Happy Losar

Today marks the start of Tibetan New Year. This is going to be the year of the dog. And today also marks my first ever Losar celebration. My morning started on a rather gloomy note though. There was a power-cut since last night and my room was freezing cold when I woke up. I couldn't take shower or have breakfast properly. Getting ready was also a huge pain as I couldn't turn on the heater. I left home in a rather murderous mood, and also one of my favourite Tibetan necklaces broke. And yet somehow the tone of the day rapidly changed afterwards. The journey down Bhutia Busty is never an easy task especially when you are wearing a 5kg dress along with heels. Today I was invited to Mr. B’s house to celebrate Losar with his entire family. His extended family also live in the same neighbourhood and as per custom, we visited every house for the rest of the day.

Every Buddhist house has an entire room dedicated to the gods that pretty much looks like the prayer room of a monastery. Tibetan Buddhists take their religion and customs seriously and they are perhaps the most generous and kind people on earth. I was welcomed in every household with open arms, big smile and lots of food. As per the norms, the head of the household would call the guest to the prayer room and give their blessings with a pinch of gram flour on the head. The guest would then offer three pinches of the flour to the gods and eat the fourth pinch. After that the host would wrap a khada around the neck of the guest and chant prayers wishing for the guest’s health and happiness. The ritual would end with some money as token if the guest is a younger person. Not only did I get 600 bucks in total at the end of the day, I was also asked to pick photo of a deity from a bag. Result of my random selection? Well, I got myself the goddess of knowledge and wisdom. Apparently, she is now my protector deity. The goddess of knowledge. Well, I feel at times that the gods are almost as if watching over me. I took the photo and kept it in my purse. I’m pretty sure a few drops of tears fell when I was doing so.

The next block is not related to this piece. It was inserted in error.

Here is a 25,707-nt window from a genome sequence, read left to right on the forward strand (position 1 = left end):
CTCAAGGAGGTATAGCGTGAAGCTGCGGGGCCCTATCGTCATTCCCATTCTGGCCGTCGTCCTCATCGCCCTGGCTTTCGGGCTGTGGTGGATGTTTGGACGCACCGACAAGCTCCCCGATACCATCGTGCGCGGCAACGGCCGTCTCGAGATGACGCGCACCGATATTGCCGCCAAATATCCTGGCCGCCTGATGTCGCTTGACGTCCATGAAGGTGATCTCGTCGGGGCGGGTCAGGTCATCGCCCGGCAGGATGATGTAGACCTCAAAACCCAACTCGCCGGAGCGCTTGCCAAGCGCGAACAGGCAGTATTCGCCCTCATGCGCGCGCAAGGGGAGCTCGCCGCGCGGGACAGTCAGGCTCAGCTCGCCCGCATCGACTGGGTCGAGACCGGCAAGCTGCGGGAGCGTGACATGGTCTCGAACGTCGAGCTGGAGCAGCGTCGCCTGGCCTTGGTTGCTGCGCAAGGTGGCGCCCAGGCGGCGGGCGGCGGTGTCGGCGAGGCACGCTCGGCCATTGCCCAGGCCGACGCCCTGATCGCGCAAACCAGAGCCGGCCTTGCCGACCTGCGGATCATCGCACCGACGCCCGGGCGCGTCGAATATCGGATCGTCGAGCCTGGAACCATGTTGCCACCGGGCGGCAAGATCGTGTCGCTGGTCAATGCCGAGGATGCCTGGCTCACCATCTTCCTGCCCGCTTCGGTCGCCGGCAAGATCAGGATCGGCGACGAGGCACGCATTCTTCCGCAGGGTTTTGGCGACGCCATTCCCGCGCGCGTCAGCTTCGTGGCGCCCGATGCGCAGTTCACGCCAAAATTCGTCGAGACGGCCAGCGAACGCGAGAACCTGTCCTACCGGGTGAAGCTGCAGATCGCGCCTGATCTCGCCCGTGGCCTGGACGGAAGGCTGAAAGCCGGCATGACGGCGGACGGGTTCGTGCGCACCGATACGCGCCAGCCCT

Many types of traditional food are made on this occasion. A deep fried cookie called khabsey, fried bhaley, butter tea, and of course chhang – the homemade millet beer. People drink a lot of chhang on this occasion. I had four bowls of chhang myself, along with a bottle of breezer and a glass of wine. On my way back home I was literally dragging myself with all that food and drink in my system. I wore my first ever bakhu that I had got made in December and ever since I had been waiting for the perfect occasion to wear it.

Chhang. It was creamy with a hint of kick and utterly delicious.

The whole time I couldn’t help but think what good I could have possibly done to deserve all this. I was smiling and talking all day, with everyone. Sometimes they were taking my pictures and I was happily posing. Every single prayer room I visited I felt the same surge of peace and calm. And they over-fed me to such extent that even till now I am feeling full. While standing before the gods flashes of recent past came back to me. The amount of hatred, disgust and disbelief I faced and I fought that nasty battle all alone and on the verge of a breakdown I was accused of having mental disorder and what not. I used to sit back and feel ashamed of my choices. That how every time I end up choosing the fucked up to the core, nastiest lot. Today I realized all these people around me, laughing, talking, asking me to eat another piece of chicken; these people are my choices as well. And I guess my choice is fine, more than fine in fact. Just like me.

Wish you all a very happy Losar.

That white spot on my head is where they put the gram flour.

It's the year of the dog and the god came to me disguised as Shelly the doggo